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Free Curriculum Pilot: Multi-Level Robotics Courses

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A student manipulates a robot arm.

The Clemson University Center for Workforce Development has developed a four-track robotics digital learning package to deploy to partner institutions. Through Fall 2022, the center will be piloting robotics curricula for the high school, associate, bachelor, and master levels, including courseware in virtual reality simulations, video lectures, open text, and interactive assessments. 

The center is looking for instructors to participate in a free pilot program using the curricula, to provide feedback on the courseware in the form of instructor and student survey responses. The first 25 instructors to register for the pilot program with 10 students or more will receive an honorarium. 

There is no deadline to apply. Interested instructors should fill out the course access request form or contact the center for more information about the curricula.

NSF to Invest in Future Manufacturing Through 22 Projects Nationwide

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A man in an orange safety vest and hardhat examines an advanced manufacturing process on a factory floor.

The National Science Foundation (NSF) recently awarded more than $30 million in research grants and project seed grants as part of the Future Manufacturing program. These awards are intended to promote U.S. competitiveness in transformational manufacturing, including biomanufacturing, cyber manufacturing, and eco manufacturing. 

The research projects, which include four-year colleges and universities, community colleges, and corporations, will “investigate areas to transform the predictability, security, reliability and efficiency” of advanced manufacturing. 

Read more about the awards and the grantees in this announcement from NSF.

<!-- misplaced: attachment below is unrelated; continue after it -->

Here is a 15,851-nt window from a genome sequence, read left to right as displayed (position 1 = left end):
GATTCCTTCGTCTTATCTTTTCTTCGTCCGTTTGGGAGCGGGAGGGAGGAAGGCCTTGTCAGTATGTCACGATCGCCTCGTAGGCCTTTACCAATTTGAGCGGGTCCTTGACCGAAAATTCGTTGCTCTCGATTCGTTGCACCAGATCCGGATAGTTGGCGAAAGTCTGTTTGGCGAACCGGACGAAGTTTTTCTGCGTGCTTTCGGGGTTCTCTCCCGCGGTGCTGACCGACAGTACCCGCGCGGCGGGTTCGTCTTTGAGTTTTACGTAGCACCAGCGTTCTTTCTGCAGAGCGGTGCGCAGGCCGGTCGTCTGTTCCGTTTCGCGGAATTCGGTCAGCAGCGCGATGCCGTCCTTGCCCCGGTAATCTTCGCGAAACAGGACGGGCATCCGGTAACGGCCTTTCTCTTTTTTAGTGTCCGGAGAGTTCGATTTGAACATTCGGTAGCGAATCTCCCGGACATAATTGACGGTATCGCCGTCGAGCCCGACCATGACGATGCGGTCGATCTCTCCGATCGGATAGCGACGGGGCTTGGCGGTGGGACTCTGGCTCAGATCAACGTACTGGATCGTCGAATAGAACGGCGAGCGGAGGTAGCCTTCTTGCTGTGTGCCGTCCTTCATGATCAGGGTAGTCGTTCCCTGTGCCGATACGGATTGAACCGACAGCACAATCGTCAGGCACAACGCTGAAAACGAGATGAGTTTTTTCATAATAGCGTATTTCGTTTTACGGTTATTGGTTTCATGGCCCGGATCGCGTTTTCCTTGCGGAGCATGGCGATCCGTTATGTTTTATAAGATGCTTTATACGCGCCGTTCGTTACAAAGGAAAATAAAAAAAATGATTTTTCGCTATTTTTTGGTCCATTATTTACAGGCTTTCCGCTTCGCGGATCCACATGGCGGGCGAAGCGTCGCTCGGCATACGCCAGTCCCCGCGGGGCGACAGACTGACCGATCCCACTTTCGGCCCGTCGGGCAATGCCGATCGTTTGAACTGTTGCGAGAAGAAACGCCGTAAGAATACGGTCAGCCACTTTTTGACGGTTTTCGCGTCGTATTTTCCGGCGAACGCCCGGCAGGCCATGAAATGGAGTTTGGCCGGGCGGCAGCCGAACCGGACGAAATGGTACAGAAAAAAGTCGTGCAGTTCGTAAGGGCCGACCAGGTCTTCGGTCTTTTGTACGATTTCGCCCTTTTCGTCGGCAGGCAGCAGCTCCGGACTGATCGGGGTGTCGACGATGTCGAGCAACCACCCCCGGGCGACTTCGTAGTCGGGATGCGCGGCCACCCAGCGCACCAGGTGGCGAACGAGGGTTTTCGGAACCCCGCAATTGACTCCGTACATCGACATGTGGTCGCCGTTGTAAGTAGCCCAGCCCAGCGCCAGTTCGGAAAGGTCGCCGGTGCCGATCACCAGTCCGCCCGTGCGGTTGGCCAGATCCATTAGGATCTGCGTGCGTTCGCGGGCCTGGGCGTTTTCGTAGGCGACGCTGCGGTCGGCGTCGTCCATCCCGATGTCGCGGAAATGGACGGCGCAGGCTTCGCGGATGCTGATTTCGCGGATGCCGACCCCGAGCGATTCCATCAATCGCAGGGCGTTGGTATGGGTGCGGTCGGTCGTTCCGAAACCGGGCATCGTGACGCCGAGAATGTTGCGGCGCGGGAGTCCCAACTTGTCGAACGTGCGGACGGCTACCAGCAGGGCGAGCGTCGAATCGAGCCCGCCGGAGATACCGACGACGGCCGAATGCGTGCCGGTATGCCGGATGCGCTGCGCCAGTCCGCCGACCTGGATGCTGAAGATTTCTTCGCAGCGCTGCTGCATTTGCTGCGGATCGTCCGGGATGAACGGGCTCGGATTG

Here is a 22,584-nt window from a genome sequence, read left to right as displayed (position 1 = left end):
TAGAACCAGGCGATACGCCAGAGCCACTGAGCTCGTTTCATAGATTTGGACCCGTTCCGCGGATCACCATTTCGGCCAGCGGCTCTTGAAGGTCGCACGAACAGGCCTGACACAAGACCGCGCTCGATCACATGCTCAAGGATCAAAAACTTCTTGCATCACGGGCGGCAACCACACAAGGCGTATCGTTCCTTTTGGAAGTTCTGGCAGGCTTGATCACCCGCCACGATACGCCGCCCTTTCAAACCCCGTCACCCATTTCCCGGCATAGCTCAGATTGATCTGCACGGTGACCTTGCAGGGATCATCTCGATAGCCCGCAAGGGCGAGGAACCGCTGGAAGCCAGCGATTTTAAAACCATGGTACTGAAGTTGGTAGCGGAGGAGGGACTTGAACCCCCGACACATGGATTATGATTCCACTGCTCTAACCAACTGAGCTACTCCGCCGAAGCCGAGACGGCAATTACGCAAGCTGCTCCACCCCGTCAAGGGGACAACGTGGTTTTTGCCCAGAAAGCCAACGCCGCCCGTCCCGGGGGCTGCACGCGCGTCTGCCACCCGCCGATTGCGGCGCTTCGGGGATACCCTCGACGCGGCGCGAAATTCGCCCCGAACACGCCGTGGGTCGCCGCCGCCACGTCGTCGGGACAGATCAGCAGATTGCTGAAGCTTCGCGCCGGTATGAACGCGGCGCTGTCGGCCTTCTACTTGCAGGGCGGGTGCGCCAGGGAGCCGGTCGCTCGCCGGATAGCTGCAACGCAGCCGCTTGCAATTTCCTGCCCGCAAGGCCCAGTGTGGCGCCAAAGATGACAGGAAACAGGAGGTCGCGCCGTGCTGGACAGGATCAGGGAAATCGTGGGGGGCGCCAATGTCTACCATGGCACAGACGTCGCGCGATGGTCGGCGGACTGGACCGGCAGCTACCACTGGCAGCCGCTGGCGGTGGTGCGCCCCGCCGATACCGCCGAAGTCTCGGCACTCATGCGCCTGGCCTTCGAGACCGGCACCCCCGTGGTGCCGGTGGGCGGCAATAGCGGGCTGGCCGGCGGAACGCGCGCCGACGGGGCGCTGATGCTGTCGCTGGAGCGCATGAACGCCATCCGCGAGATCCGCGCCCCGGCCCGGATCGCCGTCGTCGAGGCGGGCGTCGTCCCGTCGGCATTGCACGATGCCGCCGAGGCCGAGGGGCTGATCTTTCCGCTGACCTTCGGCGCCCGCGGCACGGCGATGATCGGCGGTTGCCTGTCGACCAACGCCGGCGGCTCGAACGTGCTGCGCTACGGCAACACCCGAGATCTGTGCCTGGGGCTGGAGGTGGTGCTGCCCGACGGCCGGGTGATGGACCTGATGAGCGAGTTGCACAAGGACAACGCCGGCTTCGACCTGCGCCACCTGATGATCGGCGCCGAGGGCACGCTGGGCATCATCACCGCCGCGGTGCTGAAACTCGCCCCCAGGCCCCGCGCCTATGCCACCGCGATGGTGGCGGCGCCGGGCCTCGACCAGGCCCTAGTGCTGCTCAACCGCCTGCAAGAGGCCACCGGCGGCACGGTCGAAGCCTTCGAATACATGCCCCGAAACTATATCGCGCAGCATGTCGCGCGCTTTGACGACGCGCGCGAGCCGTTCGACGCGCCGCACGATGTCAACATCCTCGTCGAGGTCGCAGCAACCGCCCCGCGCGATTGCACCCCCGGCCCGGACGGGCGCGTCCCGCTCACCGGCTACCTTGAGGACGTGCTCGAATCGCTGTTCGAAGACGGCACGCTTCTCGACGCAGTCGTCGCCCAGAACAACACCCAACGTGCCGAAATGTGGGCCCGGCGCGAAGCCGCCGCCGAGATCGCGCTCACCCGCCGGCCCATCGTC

Google Will Make Four Career Certificates Available to Community Colleges

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A man does online coursework on a tablet with a cup of coffee nearby.

Google announced recently that it would make its career certificates available for free to community colleges in the U.S. These certificates, which cover information technology, data analytics, project management, and user experience design, are intended to support workforce development of highly in-demand digital skills.

The certificates have been recommended by the American Council on Education as equivalent to 12 credits or 4 full courses at the undergraduate level. The state of Connecticut will offer for-credit courses using Google’s IT Support Certification for the Spring 2022 semester.

Read more about the announcement in this article from CNBC.

Microsoft to Support Cybersecurity Training Efforts at Community Colleges

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A man in a dark room does coding on dual computer monitors.

Microsoft recently announced an initiative to support cybersecurity workforce training at community colleges across the country. The software company will reportedly provide scholarships or other financial assistance to 25,000 students over the next 4 years and support instructor professional development at 150 community colleges, in addition to free curriculum materials.

The efforts come in the wake of recent high profile cybersecurity breaches, such as the SolarWinds attack, that have alarmed policymakers and companies. 

Read more about the announcement in this article from Reuters.

AccessATE Tip Sheet: Workplace Communication for Blind & Low Vision Employees

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A person on a laptop codes in alt text for a photo of a tree.

Industry contacts may express concerns about communication with potential hires who are blind or have low vision. Read through this tip sheet on Workplace Communication for Blind & Low Vision Employees from DeafTEC and AccessATE for helpful hints and resources to prepare you to discuss these topics with industry partners and advocate for your students.

This resource describes advice for one-on-one conversations and group communication, especially in settings such as meetings or video conferences. Readers interested in learning more can check out this blog post on Best Practices for Alternate Text from AccessATE.

AccessATE supports the work of the NSF-funded Advanced Technological Education (ATE) projects and centers in making the materials and activities they develop more accessible for all students and faculty, including those with disabilities. The project aims to increase awareness and understanding of accessibility requirements and provide guidance, tools, and support that offers solutions and helps achieve compliance with accessibility standards.